Disability Pride Through Self-Esteem

July is Disability Pride Month in New York. It’s very fitting since we also celebrate the anniversary of the Americans with Disabilities Act. 

When I recently posted on social media about Disability Pride Month, someone commented, “Why am I supposed to feel proud that I am disabled?” The comment actually had more colorful language but I’m offering the PG version. 

For many it is a struggle to feel a sense of pride in an aspect of oneself that causes challenges and feeling different from others. Sometimes the challenges posed by our disability, as well as the judgments and limitations imposed from others, can be damaging to one’s self-esteem and sense of pride. 

We can tend to believe these challenges and limitations define us. In my counseling work with people I often encourage them to define themselves, disability and all, in a positive, affirming way. People can believe whatever they want about you and your disability. It doesn’t make it true.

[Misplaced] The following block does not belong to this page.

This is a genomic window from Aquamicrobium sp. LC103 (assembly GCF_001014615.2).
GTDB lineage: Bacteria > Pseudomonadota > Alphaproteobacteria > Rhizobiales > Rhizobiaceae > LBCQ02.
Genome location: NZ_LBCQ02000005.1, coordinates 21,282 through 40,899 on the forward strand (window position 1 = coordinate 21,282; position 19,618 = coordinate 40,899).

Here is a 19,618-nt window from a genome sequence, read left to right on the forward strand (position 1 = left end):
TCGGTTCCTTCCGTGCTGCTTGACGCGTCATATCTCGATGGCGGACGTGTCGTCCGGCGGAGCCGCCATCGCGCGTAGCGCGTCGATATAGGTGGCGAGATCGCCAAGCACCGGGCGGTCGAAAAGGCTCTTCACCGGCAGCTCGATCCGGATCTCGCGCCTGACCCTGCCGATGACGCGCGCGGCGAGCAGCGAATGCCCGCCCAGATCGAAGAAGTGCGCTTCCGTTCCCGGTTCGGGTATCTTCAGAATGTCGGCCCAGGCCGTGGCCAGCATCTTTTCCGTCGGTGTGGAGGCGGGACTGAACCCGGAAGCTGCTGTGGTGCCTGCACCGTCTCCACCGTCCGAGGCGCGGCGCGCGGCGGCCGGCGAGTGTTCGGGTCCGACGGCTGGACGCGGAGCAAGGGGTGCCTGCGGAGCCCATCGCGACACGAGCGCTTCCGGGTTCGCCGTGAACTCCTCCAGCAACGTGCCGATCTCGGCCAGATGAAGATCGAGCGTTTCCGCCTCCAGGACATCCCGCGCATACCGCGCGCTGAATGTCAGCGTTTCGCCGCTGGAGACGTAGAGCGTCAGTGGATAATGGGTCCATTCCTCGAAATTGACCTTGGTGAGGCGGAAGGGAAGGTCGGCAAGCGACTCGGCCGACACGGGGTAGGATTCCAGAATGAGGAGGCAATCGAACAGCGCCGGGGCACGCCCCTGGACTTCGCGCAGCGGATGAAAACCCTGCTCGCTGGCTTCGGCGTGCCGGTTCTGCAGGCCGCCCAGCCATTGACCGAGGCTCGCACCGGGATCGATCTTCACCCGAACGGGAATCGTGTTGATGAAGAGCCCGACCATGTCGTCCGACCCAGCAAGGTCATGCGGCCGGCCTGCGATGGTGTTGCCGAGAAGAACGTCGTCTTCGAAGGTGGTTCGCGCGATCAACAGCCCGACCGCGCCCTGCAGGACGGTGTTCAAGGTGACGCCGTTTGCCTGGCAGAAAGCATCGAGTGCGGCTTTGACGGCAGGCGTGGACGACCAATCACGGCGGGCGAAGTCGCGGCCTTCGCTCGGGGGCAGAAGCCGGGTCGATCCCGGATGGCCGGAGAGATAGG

Disability pride comes when we’re able to nurture our self-esteem and focus on our positive attributes. Having a strong self-esteem not only develops a sense of pride, but it’s also a good way of developing a filter for others’ opinions of you. 

Here are three very simple, but important areas to focus on to grow your self-esteem: 

  1. What you can do? What are your abilities? These don’t have to be things you necessarily do, but your strengths as a person.
  1. What helps you to enjoy life?
  1. What interests you? What makes you uniquely you?

Create a list and refer to it often. Let it strengthen YOUR definiton of YOURSELF. Remember, no one knows the magic of who you are like yourself. Take pride in that! 

Kathy’s brief bio 

Kathy O’Connell is the Director of Radiant Abilities, which is dedicated to the personal development of people with disabilities. Kathy is also a Licensed Mental Health Counselor with a counseling practice in Syracuse.  Working primarily with people with disabilities and their families, she teaches insight, skill development, and empowering beliefs in dating, relationships, and sexuality.